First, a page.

tennis slice

In doubles or singles the only time you will be in nml is to return a weaker paced serve. When playing singles you will hit the return and then immediately go to the center hash mark in the middle of the baseline if you are not moving into net. After the return in doubles the options are backing up to the baseline or moving in towards the service line, better yet, moving all the way forward to the net, but in either scenario, singles or doubles, you must get out of no man’s land.

tennis volley

Stick to those three court locations and watch your game improve.

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Happy Tennis Holidays

Happy Tennis Holidays

When you are sharing your holiday gifts take the smart phone from your tennis playing friends, spouse or kids and for only $4.99 give the gift they will benefit from for their tennis playing lives. It’s simple, go to their app store and search Complete Tennis Mastery and download, within minutes they will have 117 text/pictured tennis lessons covering all strokes, strategies and much, much more right at their fingertips.

Dale Kozciz, past Canadian National Women’s Doubles Champion O50 says,”Complete Tennis Mastery is extremely informative and user friendly”.

So there you are, take advantage of this great learning tennis tool for yourself, family and friends.

Happy Holidays, Bill Longua USPTA, Tennis Director/Head Pro Palm Island Resort, Cape Haze, Florida. Owner of Online Tennis Training

 

Tennis-Righty, Lefty

Tennis-Righty, Lefty

Here’s a question that maybe as old as tennis itself. If the partners are right and left handed which side of the court should they return from? I have been asked the question countless times and I give the same answer- it depends. There is a definite answer but the conditions have to be perfect.

tennis overhead

The number one doubles team in the world, and perhaps the best of all time, are the Bryan twins, Bob is left handed and Mike is right handed and their talents the same. One may return serve a bit more consistently and the other a slightly better serve but for all intensive purposes they are the same-perfect conditions. They return serve with their forehands down the middle of the court, Bob is in the deuce court and Mike in the ad court. This strategy solves two very important factors when playing doubles. The opposing servers will serve down the middle of the court most of the time so they have their strong forehands for the returns. (Please go back and read the last two posted articles, “Doubles Serve-Down the Middle” and “Doubles Service Return”) The second reason is that besides the serve much of the game is toward the middle of the court when playing out points, they now have their forehand volleys and their overheads in the middle of the court when they are at net.

tennis volley

The club and recreational players will have partners of varying abilities, so the answer generally is the stronger player, no matter which hand is played with, should return from the ad side of the court. While all points are important, all the crucial points are on the ad side. This also keeps the stronger volley and overhead down the middle of the court.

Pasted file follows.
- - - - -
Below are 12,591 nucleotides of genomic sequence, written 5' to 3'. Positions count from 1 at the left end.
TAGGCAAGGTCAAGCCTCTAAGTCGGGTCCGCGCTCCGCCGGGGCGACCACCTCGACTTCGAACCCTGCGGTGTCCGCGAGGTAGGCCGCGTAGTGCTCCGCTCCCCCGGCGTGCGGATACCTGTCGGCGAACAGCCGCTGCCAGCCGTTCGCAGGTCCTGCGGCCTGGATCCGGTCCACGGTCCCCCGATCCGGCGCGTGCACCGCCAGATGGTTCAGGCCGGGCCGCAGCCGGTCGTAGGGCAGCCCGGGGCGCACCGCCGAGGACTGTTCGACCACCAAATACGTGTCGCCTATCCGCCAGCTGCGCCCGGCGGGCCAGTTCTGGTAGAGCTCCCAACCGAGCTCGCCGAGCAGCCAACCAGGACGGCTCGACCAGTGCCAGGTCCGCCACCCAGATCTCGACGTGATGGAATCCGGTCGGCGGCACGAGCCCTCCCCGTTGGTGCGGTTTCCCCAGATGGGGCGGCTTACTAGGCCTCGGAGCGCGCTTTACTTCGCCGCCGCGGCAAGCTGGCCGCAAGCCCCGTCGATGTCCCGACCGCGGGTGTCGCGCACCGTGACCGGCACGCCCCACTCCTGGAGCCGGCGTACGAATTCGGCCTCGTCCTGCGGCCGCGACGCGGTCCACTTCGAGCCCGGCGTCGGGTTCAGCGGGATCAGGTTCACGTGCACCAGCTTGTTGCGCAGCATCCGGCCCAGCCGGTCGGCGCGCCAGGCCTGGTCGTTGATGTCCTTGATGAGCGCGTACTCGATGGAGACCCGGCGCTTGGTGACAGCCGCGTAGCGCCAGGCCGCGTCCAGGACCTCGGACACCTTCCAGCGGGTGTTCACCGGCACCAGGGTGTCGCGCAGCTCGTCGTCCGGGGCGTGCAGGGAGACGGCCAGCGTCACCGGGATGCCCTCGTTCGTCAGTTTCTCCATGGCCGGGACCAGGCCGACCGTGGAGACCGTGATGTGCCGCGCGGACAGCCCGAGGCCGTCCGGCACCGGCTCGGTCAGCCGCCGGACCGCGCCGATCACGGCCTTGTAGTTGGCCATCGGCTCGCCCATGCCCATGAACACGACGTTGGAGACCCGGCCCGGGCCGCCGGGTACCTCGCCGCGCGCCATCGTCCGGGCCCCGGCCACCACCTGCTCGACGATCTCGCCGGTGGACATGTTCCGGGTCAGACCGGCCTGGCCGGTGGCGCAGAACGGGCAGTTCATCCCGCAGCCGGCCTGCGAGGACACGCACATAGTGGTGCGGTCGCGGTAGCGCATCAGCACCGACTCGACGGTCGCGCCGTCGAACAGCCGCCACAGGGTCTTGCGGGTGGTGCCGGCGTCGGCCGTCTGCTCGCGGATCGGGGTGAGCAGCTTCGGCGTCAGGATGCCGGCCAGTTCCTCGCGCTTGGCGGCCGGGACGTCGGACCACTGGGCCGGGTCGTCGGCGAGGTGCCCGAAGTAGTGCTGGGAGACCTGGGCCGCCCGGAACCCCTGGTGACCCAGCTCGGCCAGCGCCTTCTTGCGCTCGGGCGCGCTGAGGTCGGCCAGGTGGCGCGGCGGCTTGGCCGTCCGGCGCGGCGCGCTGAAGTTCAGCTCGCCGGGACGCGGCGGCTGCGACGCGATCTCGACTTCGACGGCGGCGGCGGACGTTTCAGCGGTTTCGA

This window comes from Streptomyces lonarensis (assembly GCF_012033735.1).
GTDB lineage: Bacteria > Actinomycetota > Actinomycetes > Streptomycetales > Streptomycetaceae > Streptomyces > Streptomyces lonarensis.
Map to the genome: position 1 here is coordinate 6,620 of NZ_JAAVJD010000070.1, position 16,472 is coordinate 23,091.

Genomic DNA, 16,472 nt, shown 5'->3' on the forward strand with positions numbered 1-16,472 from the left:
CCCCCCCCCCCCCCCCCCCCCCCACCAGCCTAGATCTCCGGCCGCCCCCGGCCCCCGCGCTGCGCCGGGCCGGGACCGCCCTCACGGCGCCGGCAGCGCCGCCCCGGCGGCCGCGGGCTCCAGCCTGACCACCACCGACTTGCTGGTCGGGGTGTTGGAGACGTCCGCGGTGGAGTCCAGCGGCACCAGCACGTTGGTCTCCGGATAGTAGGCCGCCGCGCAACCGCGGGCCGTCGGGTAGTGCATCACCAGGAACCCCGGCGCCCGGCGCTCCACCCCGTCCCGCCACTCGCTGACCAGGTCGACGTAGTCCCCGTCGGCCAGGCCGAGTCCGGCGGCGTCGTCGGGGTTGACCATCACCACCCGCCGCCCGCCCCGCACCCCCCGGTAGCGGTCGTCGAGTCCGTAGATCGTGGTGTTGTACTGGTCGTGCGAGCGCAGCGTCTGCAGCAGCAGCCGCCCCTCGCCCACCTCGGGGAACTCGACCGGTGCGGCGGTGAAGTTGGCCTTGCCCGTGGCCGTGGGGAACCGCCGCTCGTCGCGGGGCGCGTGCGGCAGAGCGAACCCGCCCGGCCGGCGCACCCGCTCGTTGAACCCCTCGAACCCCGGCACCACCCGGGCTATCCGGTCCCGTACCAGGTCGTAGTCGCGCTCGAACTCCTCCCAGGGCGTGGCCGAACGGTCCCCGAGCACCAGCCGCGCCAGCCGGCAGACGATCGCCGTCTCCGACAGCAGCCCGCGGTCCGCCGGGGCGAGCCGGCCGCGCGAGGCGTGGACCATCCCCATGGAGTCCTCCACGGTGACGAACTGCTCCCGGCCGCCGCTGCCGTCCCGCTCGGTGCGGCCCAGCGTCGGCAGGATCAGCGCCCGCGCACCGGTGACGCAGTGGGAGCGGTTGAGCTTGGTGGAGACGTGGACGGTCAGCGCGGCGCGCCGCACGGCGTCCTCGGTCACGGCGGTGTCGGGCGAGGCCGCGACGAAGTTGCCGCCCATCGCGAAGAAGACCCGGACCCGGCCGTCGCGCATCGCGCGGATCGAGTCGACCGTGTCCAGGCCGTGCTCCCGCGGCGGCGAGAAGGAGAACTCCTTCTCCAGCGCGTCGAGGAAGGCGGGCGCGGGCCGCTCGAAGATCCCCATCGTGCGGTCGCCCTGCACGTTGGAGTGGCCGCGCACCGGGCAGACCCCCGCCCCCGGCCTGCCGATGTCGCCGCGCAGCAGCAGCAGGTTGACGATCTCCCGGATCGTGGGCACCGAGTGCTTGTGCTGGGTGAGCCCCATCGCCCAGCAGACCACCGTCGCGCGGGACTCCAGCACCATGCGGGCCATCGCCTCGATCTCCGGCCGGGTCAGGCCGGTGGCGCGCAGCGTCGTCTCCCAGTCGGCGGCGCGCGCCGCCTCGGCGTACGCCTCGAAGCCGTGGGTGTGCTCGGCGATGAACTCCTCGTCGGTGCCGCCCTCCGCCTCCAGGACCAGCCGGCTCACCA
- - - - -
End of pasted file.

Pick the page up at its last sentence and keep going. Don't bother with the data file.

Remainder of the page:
So, with all abilities being equal-forehands down the middle, when they are not-stronger player on the ad side of the court.

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Go to my home page for the links.

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Tennis Match Calm

Tennis Match Calm

 

I always found it easier to play tournament matches than team for the simple fact that if I lost a tournament match it only affected me, but if I lost a team match I thought I was letting my team members down. If you have the same feeling-forget it-all true competitors know that no one is trying to lose, just the opposite, so that nervous feeling should exist for you anymore-done.

Another fact that will help you is to know that a bit of nervousness is a good thing. It will increase your adrenalin for faster response time when playing. If the adrenalin builds up too much remember to take long deep breaths in between points to help you to calm down.

The easiest way to forget about the nerves is to try to remove the importance of the match from your mind. When playing points try to concentrate on your stroke production, such as, preparation, eye on the ball, foot work and follow through. You will be surprised of how removing your mind from the match and just concentrating on strokes will lose the nerves and cut down unforced errors.

tennis forehand

Another area to concentrate on is your foot work in between your shots. Think about keeping your feet moving which will naturally have you better prepared for the next oncoming shot.

When serving, please take your time, it is the only time during a point that you have complete control. Take some deep breaths, bounce the ball a few times and relax. The point cannot start without you. When receiving, have a plan in mind for your return, when there is a plan there is no need to be nervous.

tennis serve

Lastly, while you must keep the score in mind do not get down when a point is lost. You are going to lose a lot of them; bad vibes will only bring you down and create a feeling of panic-no need-it’s only one point.

So as you can see, to play a quality match there is way too much to concentrate on than nerves.

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Good Luck-Have Fun!!